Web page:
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The Garden Lady chats about Heaven is a Garden

December 3, 2016

C.L.Fornari photo of flower ice cubes in a serene garden in Cape Cod


C.L. Fornari, aka The Garden Lady, has a wonderful garden radio show that airs every Saturday on the Cape Cod station WRKO from 12-2 p.m. You can hear it as a podcast online.

Her show covers many gardening and landscaping topics and she discusses her favorite plants and answers listeners’ gardening questions.

C.L. is also the author of the inspiring book, The Cocktail Hour Garden: Creating Evening Landscapes for Relaxation and Entertaining

The Cocktail Hour Garden shows how to enjoy that special evening hour in the garden

I was especially thrilled a week ago to be interviewed by C.L. about my book, Heaven is a Garden. She asked some great questions about what is music for the eye in a garden and how to make your garden in tune with the four directions. C.L. is an insightful interviewer and I wanted to share our short and fun chat with you!

Click below to hear our conversation or even read the transcript:

The Garden Lady radio chat with Jan Johnsen about Heaven is a Garden, 2016

Blog

The Rolling Crabapples – smile

September 21, 2016

This is funny.

Glenn Eichler wrote an open letter to the New York Botanical Garden in 2014 in the New Yorker regarding his love of their rock garden. He felt it deserved more attention:

“…rocks—dragged by glaciers, striped and striated by, I guess, also glaciers—deserve better.

Not sexy? Compared to what, the Donald J. Bruckmann Crabapple Collection?

No disrespect to Mr. Bruckmann, but Mick Jagger and Keith Richards haven’t spent fifty years playing to sold-out crowds as the Rolling Crabapples, the world’s greatest crabapple-and-roll band.”

Glenn has a point, don’t you think?

Mick Jagger in garden

Mick Jagger in garden

Garden & Plant History, Garden Photo of the Day, Musings, Uncategorized

Landscape Design – A High Calling

October 1, 2015

cascade – Jan Johnsen design

“The world is moving into a phase when landscape design may well be recognized as the most comprehensive of the arts.” 

 Geoffrey Jellicoe,

‘The Landscape of Man: Shaping the Environment from Prehistory to the Present Day’ 

Creative ideas don’t just come out of thin air – they are an amalgam of what we have learned and used in the past. By looking at other cultures’ traditions and their approach to the natural elements you can enhance your garden immeasurably.

by Bill Bensley, Thailand

A garden maker should look to landscape designers of the past and present and learn their design philosophies. Never stop learning.

The English garden designers such as Russell Page, Arabella Lennox Boyd, and Gertrude Jekyll stand side by side with their counterparts in the United States, Canada,  Japan, South America, Thailand, Indonesia, Hawaii, South Africa, Australia, New Zealand, Spain, Italy,  Holland, Germany,  France and India in my world.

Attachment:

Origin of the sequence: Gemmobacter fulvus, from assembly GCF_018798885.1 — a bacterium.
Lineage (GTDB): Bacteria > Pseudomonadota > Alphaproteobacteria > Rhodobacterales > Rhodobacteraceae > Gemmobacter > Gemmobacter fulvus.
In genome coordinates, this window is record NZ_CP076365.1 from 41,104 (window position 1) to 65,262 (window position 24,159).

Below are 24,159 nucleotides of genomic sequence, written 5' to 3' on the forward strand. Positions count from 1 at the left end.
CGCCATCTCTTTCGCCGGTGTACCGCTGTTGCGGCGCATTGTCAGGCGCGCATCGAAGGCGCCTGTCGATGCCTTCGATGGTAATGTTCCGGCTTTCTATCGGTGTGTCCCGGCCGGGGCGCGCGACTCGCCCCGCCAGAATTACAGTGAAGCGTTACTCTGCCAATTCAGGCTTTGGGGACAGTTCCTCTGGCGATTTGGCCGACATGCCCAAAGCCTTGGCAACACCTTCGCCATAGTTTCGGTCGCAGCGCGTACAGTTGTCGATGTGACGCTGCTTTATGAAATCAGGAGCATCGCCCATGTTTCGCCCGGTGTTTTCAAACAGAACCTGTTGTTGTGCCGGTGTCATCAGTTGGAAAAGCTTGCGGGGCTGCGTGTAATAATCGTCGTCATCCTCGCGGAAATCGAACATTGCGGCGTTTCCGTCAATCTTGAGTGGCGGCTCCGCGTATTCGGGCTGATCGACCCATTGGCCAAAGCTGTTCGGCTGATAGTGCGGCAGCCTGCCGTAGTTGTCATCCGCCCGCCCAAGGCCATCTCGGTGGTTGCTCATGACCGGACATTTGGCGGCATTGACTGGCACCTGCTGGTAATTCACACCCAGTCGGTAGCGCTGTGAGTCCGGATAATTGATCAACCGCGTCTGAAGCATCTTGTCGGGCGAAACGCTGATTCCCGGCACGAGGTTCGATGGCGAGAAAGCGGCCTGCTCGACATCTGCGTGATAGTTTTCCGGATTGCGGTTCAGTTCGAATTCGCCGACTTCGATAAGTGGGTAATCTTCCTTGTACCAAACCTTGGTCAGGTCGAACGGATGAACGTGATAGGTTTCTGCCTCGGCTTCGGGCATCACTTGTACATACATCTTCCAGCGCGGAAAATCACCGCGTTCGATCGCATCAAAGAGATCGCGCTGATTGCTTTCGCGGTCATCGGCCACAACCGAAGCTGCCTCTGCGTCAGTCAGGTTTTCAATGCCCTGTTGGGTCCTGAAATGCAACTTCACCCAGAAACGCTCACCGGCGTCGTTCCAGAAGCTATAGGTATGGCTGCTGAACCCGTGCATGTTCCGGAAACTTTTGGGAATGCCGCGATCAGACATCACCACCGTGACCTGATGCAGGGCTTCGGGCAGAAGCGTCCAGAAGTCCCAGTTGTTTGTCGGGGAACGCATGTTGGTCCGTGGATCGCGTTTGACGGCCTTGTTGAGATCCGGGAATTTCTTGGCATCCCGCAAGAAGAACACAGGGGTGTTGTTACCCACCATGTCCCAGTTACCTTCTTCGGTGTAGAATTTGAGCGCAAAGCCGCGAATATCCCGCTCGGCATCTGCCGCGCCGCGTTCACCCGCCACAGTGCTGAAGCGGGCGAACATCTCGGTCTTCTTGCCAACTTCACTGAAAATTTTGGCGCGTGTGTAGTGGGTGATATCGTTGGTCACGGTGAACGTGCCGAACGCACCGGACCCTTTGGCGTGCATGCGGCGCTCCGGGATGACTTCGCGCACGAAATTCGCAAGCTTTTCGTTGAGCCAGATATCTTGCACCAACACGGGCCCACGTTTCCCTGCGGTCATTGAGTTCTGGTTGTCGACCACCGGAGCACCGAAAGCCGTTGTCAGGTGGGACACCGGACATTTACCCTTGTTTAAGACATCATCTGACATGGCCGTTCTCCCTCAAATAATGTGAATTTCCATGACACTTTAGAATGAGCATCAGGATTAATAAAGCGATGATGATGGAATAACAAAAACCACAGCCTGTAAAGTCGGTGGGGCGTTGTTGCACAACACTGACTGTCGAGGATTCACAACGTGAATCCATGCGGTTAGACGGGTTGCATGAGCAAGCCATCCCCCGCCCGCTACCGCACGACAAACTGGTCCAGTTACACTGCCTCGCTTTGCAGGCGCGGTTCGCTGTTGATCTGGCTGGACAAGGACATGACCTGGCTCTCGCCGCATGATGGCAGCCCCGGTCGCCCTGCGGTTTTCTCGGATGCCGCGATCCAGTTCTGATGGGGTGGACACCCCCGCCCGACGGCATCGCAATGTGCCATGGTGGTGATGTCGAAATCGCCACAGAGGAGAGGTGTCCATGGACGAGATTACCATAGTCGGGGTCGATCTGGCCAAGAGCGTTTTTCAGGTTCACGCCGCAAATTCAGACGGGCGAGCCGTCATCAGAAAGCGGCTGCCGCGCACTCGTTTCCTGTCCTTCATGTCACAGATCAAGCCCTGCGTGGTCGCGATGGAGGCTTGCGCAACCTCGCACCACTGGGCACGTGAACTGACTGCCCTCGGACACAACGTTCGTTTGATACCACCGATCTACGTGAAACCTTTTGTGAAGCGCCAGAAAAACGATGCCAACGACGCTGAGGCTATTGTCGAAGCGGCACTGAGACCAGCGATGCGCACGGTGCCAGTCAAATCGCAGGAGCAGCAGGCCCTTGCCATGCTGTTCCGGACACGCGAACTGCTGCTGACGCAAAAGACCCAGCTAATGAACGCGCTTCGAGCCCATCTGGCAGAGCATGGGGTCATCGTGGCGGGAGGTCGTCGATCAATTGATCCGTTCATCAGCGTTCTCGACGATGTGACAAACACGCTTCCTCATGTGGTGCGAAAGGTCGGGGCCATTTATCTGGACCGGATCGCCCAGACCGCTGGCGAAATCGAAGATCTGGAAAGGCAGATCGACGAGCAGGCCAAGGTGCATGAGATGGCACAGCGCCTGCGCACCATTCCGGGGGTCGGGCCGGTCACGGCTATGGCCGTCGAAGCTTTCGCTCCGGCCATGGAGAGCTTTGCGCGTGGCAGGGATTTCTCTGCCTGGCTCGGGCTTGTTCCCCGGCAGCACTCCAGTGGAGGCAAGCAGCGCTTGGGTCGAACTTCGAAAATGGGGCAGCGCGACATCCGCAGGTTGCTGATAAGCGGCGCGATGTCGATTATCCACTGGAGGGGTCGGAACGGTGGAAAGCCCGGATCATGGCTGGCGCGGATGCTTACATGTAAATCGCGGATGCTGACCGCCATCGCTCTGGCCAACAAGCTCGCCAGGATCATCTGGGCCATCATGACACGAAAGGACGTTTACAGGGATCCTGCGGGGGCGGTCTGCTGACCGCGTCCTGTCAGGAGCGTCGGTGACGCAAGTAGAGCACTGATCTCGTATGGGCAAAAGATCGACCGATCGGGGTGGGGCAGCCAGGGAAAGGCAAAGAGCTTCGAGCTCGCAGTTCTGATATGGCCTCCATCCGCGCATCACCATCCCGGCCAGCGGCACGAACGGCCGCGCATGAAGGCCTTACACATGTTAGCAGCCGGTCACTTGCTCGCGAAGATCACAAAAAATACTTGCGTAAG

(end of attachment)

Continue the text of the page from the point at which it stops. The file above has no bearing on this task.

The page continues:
blue moon bridge at les quatre veints, Canada

I borrow from new and old unabashedly and thank them all for their inspiration, guidance and insight.

To co-create with Nature and walk ‘the beauty way’ is a high calling, indeed.

dorset settle by Arabella Lennox Boyd

 

Garden Photo of the Day

10 Great Garden Photos of 2014….

January 24, 2015
Allium ‘Millenium’ by Laura McKillop

What makes a great garden photo? Anything that delights you.

But if I had to put my finger on it – salient aspects would be the quality of the light and the richness of color. And composition figures prominently.

That said, here are some memorable photographs that have been featured in this year’s ‘Serenity in the Garden’ blog posts.

My criteria? Whatever grabbed my eye as I perused the photos..

 

moongate by Richard Hartlage

 

Andy Goldsworthy Spire, San Francisco

 

 

Cornell

 

 

Blue Moon Bridge by Virginia Small

 

 

Meadow flowers

 

 

Baptisia Purple Smoke, Bluestone Perennials

 

 

bicycletteboutique.com

 

 

Jan Johnsen, landscape design

 

 

From the film, Being There

 

Art in the Garden, Blog, Musings

Trompe l’oeil for 21st Century Landscapes

January 21, 2015
Michael Krondl – waterworks in Katonah, NY

One day in 2007 I was driving along a road in my area when I saw a long wall of falling water that wasn’t there before. The water was gushing over the wall but I saw no evidence of any water beyond that . Hmmm…..

Photo by Jan Johnsen

I had to stop the car and take a picture. Then I had to walk up there and see what was going on….